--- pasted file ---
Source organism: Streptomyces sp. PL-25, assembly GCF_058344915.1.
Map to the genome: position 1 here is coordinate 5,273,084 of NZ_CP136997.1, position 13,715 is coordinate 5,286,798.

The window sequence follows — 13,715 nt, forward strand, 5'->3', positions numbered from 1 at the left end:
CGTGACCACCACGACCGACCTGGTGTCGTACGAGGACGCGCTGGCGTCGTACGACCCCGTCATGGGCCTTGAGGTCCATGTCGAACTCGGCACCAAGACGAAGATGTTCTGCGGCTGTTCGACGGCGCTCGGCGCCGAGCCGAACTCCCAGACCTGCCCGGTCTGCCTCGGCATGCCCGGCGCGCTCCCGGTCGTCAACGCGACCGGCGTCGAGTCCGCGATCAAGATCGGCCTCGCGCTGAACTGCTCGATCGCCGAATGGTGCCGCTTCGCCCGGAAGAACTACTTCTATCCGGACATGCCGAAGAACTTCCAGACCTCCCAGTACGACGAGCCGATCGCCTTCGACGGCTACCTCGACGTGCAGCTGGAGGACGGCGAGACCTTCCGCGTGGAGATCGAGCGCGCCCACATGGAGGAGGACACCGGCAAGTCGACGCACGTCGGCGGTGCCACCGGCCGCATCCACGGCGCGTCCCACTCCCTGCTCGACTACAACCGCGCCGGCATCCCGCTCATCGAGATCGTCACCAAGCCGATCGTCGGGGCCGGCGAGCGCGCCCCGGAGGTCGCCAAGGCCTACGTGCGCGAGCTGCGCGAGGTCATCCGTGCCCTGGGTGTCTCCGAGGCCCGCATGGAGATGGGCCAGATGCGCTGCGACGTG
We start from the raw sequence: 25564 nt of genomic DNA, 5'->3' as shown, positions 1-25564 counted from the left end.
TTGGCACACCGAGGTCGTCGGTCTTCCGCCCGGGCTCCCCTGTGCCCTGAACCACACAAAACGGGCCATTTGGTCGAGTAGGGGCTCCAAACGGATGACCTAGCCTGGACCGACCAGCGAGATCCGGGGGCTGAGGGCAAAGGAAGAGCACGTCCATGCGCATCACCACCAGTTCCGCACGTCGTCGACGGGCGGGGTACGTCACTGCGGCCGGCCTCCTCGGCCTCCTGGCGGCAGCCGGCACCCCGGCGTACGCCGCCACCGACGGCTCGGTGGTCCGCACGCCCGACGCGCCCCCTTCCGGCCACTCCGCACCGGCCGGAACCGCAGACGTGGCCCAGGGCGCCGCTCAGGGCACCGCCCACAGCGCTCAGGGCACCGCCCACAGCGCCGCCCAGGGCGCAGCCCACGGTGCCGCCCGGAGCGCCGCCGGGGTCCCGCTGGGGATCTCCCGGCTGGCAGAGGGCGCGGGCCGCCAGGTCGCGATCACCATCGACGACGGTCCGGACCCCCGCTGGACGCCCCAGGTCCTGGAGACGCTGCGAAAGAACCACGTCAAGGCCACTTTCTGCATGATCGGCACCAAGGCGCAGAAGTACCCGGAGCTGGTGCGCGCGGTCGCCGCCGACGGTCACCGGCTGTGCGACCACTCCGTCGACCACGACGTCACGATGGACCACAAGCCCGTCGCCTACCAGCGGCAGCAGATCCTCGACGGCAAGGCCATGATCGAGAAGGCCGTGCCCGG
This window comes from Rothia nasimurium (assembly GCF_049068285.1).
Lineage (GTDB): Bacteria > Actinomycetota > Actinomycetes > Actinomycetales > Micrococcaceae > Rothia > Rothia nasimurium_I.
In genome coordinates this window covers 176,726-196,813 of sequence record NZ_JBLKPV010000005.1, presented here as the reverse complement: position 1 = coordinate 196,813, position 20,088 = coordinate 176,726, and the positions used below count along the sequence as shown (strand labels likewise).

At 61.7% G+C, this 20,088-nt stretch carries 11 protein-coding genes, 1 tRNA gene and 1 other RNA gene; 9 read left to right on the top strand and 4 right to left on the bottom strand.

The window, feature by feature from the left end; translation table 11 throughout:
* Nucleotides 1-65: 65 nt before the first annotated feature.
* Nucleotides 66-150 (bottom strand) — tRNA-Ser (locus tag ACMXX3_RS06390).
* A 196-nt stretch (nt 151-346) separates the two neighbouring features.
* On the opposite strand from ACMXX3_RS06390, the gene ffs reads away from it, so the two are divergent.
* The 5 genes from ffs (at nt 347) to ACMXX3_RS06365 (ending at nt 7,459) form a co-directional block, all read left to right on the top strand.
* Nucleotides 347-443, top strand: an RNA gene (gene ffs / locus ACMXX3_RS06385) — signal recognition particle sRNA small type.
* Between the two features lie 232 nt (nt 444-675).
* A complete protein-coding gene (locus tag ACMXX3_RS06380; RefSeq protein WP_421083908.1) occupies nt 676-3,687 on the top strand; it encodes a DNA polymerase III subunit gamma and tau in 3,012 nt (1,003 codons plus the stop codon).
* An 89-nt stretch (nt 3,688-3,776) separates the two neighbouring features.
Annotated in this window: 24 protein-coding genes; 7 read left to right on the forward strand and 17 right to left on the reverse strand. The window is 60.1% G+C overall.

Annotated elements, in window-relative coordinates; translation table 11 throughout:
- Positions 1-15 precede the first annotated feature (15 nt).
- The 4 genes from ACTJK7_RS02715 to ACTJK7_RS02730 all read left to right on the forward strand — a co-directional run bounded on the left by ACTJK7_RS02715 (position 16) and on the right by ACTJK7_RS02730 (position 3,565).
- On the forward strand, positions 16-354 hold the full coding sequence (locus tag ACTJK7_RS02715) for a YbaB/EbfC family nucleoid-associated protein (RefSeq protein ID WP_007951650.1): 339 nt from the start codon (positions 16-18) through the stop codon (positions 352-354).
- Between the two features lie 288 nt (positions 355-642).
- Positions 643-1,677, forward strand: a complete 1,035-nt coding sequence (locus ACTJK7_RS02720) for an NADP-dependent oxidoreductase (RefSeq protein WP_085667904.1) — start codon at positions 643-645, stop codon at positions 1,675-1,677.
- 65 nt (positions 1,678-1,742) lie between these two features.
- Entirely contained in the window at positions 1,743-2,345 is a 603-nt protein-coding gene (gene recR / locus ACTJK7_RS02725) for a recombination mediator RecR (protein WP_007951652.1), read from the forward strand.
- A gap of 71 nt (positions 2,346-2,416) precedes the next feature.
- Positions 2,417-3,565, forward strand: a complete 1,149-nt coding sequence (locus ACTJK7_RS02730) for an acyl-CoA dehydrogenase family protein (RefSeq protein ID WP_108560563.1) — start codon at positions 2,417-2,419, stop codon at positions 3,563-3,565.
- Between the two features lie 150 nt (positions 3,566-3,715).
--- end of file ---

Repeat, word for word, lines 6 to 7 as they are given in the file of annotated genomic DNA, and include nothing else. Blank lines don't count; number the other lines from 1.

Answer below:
TTGGCACACCGAGGTCGTCGGTCTTCCGCCCGGGCTCCCCTGTGCCCTGAACCACACAAAACGGGCCATTTGGTCGAGTAGGGGCTCCAAACGGATGACCTAGCCTGGACCGACCAGCGAGATCCGGGGGCTGAGGGCAAAGGAAGAGCACGTCCATGCGCATCACCACCAGTTCCGCACGTCGTCGACGGGCGGGGTACGTCACTGCGGCCGGCCTCCTCGGCCTCCTGGCGGCAGCCGGCACCCCGGCGTACGCCGCCACCGACGGCTCGGTGGTCCGCACGCCCGACGCGCCCCCTTCCGGCCACTCCGCACCGGCCGGAACCGCAGACGTGGCCCAGGGCGCCGCTCAGGGCACCGCCCACAGCGCTCAGGGCACCGCCCACAGCGCCGCCCAGGGCGCAGCCCACGGTGCCGCCCGGAGCGCCGCCGGGGTCCCGCTGGGGATCTCCCGGCTGGCAGAGGGCGCGGGCCGCCAGGTCGCGATCACCATCGACGACGGTCCGGACCCCCGCTGGACGCCCCAGGTCCTGGAGACGCTGCGAAAGAACCACGTCAAGGCCACTTTCTGCATGATCGGCACCAAGGCGCAGAAGTACCCGGAGCTGGTGCGCGCGGTCGCCGCCGACGGTCACCGGCTGTGCGACCACTCCGTCGACCACGACGTCACGATGGACCACAAGCCCGTCGCCTACCAGCGGCAGCAGATCCTCGACGGCAAGGCCATGATCGAGAAGGCCGTGCCCGG
This window comes from Rothia nasimurium (assembly GCF_049068285.1).